Smithsonian Secretary G. Wayne Clough Announces He Will Retire in 2014

The Smithsonian Institution’s 12th Secretary says he’ll step down next October

Secretary G. Wayne Clough
Secretary G. Wayne Clough, leader of the Smithsonian, or what he calls a “self-reliant, vibrant, relevant organization.” Photo courtesy of Smithsonian Institution

G. Wayne Clough, the Smithsonian’s 12th secretary, announced that he will retire in October 2014.

“I am confident that with our initiatives underway in bioconservation, education, digitization and fundraising, this is the right time to announce my plans for next fall so that an orderly transition can begin,” said Clough, whose six-year tenure has included millions of dollars in fundraising as well as the recruitment of new leadership to the Smithsonian’s museums and research facilities.

Clough oversees a budget of $1 billion that includes federal and non-federal funds, 6,400 employees and more than 6,200 volunteers. He has brought in more than $900 million in contributions to the Institution and hired top leadership, hailing from major research organizations across the country, including new directors for the National Zoo, the American History Museum, the African Art Museum, the Natural History Museum, the Archives of American Art and the National Portrait Gallery.

In 2008, when the regents tapped the former civil engineer and president of Georgia Institute of Technology for the post, Clough shared his vision for the organization with “I think that the Smithsonian has huge assets and resources that can be used in different ways that can be shaped to address issues in a way not possible if everyone stays confined in one space. It’s not a question of changing what those assets are; it’s a question of looking at them in a different way.”

His signature project, or the Grand Challenges, organized under the umbrella of four themes—Unlocking the Mysteries of the Universe, Understanding and Sustaining a Biodiverse Planet, Valuing World Cultures and Understanding the American Experience—has expanded funding for scientific and cultural research, interdisciplinary collaborations, as well as for collections and conservation. In his most recent publication of the e-book, Best of Both Worlds: Museums, Libraries, and Archives in a Digital Age, he addresses the future of museum scholarship in digitizing artifacts, crowdsourcing research and opening up collections for public interpretation and consumption. “Looking down the road,” he says, “we will see people engaged in the creative activities of the Institution. In the past, the creative activities were entirely behind the walls of museums and collection centers. The public only got to access that through labels in exhibitions, which told them what we thought. Now, in this new world, people actually will help us design exhibitions, and it will be interactive.”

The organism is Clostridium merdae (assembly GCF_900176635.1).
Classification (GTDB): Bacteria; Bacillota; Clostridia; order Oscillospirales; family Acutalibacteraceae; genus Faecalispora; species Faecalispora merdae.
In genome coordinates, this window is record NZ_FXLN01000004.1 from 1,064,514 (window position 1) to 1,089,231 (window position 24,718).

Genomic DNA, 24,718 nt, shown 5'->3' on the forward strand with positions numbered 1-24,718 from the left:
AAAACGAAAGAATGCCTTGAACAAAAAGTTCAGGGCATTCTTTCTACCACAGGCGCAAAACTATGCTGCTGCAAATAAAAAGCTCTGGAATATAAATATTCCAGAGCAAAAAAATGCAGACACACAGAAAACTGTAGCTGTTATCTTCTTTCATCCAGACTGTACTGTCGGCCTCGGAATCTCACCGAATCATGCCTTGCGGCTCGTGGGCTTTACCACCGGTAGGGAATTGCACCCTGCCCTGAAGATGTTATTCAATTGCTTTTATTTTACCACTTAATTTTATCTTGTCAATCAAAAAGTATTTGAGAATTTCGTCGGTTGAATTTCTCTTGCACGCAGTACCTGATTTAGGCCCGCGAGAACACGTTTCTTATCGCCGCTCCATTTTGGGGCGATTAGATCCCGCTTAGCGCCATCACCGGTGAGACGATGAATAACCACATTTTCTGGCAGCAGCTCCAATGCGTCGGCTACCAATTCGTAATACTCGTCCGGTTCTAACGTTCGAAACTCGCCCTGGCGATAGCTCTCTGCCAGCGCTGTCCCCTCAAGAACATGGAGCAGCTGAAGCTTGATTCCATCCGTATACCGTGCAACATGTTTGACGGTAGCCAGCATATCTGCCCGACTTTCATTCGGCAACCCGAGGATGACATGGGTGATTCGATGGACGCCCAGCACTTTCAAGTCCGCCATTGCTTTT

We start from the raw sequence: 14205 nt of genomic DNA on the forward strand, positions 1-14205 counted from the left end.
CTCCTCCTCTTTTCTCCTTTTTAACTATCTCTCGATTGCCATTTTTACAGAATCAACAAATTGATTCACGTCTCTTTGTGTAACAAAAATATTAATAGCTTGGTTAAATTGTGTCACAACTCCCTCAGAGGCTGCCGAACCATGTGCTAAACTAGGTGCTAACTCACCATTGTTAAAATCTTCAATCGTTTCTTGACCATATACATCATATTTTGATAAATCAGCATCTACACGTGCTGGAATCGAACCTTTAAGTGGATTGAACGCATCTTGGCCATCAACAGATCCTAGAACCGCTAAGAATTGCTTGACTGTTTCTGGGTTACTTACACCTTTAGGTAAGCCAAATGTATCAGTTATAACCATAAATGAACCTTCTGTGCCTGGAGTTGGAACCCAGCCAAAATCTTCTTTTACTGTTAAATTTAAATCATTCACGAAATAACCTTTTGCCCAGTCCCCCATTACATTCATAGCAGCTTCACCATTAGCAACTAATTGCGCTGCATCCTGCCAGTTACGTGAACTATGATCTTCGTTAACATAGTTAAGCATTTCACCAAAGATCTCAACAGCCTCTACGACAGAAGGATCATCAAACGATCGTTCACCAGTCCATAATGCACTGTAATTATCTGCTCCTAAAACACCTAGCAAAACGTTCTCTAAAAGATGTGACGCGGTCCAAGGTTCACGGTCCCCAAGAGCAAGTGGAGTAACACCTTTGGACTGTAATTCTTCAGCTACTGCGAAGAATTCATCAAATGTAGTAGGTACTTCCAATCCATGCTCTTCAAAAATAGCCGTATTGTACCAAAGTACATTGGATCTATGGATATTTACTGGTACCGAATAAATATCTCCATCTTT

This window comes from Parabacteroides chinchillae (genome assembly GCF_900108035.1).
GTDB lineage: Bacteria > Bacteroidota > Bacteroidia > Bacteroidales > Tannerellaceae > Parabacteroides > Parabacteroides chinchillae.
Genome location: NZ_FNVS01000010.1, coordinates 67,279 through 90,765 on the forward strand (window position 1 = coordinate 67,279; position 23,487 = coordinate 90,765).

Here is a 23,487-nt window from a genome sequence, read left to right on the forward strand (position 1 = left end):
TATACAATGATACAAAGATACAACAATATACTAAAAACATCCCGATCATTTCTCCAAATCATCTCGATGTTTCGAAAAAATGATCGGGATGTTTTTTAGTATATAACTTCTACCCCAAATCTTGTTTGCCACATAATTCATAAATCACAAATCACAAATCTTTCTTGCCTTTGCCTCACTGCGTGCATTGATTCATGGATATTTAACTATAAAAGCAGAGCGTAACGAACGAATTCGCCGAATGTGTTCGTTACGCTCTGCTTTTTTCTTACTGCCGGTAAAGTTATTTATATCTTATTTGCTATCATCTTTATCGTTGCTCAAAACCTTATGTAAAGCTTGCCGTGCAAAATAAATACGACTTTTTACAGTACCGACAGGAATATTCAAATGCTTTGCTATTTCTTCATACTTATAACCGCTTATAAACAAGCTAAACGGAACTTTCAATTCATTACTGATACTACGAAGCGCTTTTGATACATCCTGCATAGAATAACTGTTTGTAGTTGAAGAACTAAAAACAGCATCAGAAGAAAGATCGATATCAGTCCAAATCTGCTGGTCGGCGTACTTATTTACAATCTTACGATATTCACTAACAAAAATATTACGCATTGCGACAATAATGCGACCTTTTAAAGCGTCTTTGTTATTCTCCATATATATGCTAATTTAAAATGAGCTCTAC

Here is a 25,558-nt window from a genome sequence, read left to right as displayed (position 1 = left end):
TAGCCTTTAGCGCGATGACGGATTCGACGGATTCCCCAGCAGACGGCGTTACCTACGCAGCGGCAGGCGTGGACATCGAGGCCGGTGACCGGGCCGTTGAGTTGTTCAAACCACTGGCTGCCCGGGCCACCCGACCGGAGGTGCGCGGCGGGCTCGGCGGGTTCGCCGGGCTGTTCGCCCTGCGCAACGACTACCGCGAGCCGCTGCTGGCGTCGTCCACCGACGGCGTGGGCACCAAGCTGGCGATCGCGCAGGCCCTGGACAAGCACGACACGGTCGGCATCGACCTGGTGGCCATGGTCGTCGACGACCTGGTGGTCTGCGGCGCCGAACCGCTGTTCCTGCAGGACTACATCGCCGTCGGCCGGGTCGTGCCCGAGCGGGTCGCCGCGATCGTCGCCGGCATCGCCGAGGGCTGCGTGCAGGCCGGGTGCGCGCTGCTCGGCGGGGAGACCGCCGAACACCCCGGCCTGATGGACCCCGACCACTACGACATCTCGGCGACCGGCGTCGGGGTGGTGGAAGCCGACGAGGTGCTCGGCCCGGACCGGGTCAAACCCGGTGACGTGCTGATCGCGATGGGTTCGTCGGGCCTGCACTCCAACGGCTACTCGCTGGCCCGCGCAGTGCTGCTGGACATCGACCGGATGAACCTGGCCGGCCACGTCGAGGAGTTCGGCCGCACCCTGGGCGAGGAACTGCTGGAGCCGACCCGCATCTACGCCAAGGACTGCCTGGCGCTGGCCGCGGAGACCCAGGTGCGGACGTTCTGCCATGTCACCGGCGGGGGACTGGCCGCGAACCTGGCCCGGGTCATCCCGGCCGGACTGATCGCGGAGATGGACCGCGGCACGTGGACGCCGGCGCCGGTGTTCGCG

Coming from a background in education, the Secretary has also forged a uniquely new relationship between museums and the classroom. In November, a new education facility, Qrius, will open at the National Museum of Natural History. A mashup between a children’s museum, a classroom, a field research station and a scientific lab , Qrius will feature visits and interactions with the museum’s scientists and researchers. Clough been at the forefront of bringing Smithsonian scholarship to teachers and providing resources that are linked to state standards. Within the Institution, the secretary has also promoted educational opportunities for hundreds of fellows, interns and research associates.

The search for a new Secretary will be conducted by a committee of the Board of Regents.

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